The appearance of the ballroom is a major selling feature of a hotel. The lighting control system should present the room in the best possible light. A ballroom generally accommodates a variety of operating modes and hotel staff need to be able to quickly and easily reconfigure the room between functions, to meet the differing needs of each client. To achieve this aim, the lighting designer would set up the preset scenes for all likely applications and room combinations in advance.
Occasionally, stage sets, catwalks and other temporary equipment will be erected in the space, often positioned in front of lighting control points, which makes it imperative to provide duplicate control points in several locations and ‘smart’ sockets for portable control stations. The control system must be flexible enough to allow third-party access for DMX512 theatrical control signals. For this to be practical, the system must support ‘locking out’ of DMX control of emergency exits and other critical areas.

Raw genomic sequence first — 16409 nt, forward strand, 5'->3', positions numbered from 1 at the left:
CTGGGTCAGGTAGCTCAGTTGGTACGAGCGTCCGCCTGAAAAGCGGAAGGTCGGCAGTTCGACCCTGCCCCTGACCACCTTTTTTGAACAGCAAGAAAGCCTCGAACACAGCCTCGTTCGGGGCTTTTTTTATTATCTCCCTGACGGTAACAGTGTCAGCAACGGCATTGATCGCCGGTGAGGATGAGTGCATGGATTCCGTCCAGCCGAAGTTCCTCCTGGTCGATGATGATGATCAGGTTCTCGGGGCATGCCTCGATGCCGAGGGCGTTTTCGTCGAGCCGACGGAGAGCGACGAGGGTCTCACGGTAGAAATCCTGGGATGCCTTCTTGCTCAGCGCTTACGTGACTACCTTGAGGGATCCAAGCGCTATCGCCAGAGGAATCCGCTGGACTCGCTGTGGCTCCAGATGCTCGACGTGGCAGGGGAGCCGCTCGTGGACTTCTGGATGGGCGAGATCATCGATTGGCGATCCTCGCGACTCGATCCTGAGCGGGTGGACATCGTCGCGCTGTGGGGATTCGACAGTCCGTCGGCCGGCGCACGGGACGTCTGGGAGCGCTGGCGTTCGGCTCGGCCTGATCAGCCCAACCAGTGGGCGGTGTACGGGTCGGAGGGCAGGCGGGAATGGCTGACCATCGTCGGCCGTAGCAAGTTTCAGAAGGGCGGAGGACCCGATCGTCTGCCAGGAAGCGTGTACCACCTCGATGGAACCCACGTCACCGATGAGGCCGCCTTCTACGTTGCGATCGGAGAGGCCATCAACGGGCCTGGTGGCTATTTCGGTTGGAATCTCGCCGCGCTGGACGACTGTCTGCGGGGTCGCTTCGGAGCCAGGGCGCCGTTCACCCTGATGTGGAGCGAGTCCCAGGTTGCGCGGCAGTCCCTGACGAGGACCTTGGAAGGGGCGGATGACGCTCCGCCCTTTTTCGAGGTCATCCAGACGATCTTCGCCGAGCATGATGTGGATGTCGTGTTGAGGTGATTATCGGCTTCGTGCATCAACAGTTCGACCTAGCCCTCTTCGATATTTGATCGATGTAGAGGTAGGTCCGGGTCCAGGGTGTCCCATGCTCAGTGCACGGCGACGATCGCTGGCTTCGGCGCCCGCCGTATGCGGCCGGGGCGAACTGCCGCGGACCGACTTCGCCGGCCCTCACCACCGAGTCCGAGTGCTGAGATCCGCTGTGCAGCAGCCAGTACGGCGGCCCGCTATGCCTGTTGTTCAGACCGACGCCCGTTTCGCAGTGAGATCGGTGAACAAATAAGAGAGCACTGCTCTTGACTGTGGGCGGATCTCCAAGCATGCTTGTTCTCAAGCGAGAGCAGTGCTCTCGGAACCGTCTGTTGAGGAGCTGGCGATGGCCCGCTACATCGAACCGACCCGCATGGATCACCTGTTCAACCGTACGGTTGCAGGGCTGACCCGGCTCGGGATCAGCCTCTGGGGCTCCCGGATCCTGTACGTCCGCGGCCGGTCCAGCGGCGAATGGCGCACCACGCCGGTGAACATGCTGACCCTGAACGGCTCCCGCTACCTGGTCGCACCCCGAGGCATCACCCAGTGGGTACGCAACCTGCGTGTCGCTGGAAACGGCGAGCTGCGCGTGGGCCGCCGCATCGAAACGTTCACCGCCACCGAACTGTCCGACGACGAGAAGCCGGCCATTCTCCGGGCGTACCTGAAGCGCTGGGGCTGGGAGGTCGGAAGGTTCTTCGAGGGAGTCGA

As well as the requirement for flexibility and repeatability of lighting settings, the room must be as energy-efficient as possible when not in use. To effectively render the colours in the room, decorative light fittings and chandeliers typically utilise energy-hungry incandescent lamps. These have a short life span and are often difficult to access, but are necessary to create the atmosphere that guests expect. The control system should restrict use of expensive-to-operate lamps during times when only hotel staff is present and use of expensive ‘public’ lighting should only be permitted by authorised persons.
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